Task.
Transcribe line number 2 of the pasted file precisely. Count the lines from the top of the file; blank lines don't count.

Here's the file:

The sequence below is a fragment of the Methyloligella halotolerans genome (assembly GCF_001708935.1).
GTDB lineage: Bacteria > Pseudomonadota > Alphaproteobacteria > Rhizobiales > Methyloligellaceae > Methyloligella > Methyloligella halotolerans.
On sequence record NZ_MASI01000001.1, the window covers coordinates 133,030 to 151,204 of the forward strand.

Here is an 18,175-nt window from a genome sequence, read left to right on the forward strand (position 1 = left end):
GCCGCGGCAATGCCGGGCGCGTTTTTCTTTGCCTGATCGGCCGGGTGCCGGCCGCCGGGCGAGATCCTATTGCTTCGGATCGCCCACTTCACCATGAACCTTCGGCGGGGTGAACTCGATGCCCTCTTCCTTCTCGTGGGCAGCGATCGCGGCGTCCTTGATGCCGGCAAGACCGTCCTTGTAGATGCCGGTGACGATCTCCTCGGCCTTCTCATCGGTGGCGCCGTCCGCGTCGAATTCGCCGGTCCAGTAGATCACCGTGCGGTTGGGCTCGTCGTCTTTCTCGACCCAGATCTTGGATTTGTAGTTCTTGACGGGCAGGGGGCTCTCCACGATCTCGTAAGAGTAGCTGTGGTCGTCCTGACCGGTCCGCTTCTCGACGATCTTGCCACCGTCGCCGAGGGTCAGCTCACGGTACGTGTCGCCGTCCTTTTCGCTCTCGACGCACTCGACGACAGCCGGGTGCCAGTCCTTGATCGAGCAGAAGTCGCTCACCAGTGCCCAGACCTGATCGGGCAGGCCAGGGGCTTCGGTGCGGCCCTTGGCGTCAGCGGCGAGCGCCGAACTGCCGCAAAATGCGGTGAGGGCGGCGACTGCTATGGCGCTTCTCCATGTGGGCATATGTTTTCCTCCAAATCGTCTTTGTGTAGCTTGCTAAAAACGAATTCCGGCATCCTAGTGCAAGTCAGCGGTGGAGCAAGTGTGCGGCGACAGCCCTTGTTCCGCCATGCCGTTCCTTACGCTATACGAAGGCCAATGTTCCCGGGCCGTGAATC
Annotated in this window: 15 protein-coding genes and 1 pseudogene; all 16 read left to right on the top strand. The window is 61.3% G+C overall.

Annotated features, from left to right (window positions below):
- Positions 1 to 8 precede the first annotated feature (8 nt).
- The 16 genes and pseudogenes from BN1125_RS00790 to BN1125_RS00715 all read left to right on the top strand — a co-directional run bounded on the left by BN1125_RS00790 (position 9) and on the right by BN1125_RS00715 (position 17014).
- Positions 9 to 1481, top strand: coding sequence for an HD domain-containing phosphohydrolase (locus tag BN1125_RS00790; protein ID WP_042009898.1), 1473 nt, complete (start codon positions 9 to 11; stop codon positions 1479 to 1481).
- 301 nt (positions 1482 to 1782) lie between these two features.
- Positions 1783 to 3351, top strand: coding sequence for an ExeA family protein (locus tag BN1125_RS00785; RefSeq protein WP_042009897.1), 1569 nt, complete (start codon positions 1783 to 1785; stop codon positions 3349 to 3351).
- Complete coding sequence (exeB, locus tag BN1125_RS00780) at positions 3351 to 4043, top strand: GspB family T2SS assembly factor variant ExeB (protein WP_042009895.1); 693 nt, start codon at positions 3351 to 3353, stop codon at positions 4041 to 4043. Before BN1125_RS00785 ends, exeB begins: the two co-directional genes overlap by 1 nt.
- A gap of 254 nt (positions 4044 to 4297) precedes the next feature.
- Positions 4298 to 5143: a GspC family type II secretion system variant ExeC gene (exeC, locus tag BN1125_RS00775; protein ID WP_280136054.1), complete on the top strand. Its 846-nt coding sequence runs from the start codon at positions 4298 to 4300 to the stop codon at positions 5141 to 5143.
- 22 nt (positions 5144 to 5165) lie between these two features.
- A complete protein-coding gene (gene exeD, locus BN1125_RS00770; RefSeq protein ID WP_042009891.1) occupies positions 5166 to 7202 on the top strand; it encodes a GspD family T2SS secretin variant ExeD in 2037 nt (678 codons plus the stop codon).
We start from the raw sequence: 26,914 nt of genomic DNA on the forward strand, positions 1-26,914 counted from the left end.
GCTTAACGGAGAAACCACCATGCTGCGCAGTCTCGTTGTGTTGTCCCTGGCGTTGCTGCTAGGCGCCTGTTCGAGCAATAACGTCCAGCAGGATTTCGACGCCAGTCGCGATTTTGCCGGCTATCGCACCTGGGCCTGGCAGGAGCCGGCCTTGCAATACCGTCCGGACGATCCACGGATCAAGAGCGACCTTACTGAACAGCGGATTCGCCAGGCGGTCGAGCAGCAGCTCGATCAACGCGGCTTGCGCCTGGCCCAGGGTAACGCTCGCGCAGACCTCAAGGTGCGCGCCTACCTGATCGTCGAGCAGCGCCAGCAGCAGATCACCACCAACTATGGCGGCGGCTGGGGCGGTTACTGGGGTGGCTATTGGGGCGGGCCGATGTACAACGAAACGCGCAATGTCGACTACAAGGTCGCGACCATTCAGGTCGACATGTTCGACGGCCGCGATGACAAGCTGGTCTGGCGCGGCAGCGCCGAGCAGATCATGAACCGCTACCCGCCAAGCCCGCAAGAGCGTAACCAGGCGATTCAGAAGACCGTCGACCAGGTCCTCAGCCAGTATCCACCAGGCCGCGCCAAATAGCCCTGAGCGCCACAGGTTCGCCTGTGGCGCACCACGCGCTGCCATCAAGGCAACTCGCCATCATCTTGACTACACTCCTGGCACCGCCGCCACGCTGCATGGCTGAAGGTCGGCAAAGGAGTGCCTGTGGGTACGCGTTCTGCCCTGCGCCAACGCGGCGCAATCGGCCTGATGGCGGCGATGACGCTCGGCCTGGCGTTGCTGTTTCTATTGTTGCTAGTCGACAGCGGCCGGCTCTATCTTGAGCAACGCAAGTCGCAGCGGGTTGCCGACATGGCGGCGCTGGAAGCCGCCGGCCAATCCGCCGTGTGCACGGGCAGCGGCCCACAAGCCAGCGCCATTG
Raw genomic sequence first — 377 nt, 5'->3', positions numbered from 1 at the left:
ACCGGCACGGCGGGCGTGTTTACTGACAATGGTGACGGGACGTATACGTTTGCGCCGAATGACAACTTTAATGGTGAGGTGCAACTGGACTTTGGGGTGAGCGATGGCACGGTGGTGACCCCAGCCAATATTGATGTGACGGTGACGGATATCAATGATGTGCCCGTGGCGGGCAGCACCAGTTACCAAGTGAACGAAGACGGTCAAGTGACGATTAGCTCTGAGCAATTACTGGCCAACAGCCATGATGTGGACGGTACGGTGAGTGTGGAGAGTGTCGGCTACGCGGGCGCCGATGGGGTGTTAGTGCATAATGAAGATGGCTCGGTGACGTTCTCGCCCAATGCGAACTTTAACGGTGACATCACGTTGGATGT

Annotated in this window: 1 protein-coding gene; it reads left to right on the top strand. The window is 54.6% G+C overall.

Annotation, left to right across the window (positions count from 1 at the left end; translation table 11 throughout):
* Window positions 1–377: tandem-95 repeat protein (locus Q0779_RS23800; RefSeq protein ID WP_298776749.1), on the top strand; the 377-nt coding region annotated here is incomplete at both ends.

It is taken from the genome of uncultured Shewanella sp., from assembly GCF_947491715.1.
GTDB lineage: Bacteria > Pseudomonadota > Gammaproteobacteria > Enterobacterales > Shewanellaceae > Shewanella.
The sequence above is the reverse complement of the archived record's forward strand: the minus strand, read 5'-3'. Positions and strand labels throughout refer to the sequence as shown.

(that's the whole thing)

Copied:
GTDB lineage: Bacteria > Pseudomonadota > Alphaproteobacteria > Rhizobiales > Methyloligellaceae > Methyloligella > Methyloligella halotolerans.